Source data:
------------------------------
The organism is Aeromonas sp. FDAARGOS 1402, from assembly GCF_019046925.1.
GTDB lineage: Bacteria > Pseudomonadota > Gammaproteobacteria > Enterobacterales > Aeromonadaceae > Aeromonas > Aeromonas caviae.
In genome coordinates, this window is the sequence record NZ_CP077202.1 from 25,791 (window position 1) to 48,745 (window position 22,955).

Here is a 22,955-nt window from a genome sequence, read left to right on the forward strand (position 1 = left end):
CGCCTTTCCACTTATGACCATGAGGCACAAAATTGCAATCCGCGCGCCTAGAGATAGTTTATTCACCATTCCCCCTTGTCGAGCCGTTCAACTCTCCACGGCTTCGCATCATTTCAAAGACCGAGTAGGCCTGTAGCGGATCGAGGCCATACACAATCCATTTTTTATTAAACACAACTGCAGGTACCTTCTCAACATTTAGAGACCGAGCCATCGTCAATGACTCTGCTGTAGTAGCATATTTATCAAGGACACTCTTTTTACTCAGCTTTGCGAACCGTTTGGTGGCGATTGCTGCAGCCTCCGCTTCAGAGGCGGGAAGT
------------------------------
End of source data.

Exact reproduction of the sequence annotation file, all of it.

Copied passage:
The organism is Aeromonas sp. FDAARGOS 1402, from assembly GCF_019046925.1.
GTDB lineage: Bacteria > Pseudomonadota > Gammaproteobacteria > Enterobacterales > Aeromonadaceae > Aeromonas > Aeromonas caviae.
In genome coordinates, this window is the sequence record NZ_CP077202.1 from 25,791 (window position 1) to 48,745 (window position 22,955).

Here is a 22,955-nt window from a genome sequence, read left to right on the forward strand (position 1 = left end):
CGCCTTTCCACTTATGACCATGAGGCACAAAATTGCAATCCGCGCGCCTAGAGATAGTTTATTCACCATTCCCCCTTGTCGAGCCGTTCAACTCTCCACGGCTTCGCATCATTTCAAAGACCGAGTAGGCCTGTAGCGGATCGAGGCCATACACAATCCATTTTTTATTAAACACAACTGCAGGTACCTTCTCAACATTTAGAGACCGAGCCATCGTCAATGACTCTGCTGTAGTAGCATATTTATCAAGGACACTCTTTTTACTCAGCTTTGCGAACCGTTTGGTGGCGATTGCTGCAGCCTCCGCTTCAGAGGCGGGAAGT